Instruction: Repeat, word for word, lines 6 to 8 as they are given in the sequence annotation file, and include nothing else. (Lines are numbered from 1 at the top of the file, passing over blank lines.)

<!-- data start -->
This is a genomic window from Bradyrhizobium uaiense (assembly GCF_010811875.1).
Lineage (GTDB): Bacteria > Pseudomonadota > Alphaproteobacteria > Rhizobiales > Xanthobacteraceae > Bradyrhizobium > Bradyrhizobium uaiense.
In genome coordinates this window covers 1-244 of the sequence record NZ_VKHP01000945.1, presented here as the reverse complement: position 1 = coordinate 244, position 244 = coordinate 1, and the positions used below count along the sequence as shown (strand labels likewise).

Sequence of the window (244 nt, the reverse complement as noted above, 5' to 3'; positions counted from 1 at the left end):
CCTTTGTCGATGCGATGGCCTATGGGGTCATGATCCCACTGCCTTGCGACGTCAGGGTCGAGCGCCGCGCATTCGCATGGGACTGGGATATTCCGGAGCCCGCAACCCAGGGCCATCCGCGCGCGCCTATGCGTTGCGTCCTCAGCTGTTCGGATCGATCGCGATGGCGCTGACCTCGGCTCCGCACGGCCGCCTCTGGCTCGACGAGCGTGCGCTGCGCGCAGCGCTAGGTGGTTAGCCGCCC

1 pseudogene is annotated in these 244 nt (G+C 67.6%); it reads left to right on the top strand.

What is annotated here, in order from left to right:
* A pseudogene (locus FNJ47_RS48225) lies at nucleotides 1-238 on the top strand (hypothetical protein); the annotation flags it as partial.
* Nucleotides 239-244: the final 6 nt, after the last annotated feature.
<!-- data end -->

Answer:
1 pseudogene is annotated in these 244 nt (G+C 67.6%); it reads left to right on the top strand.

What is annotated here, in order from left to right:
* A pseudogene (locus FNJ47_RS48225) lies at nucleotides 1-238 on the top strand (hypothetical protein); the annotation flags it as partial.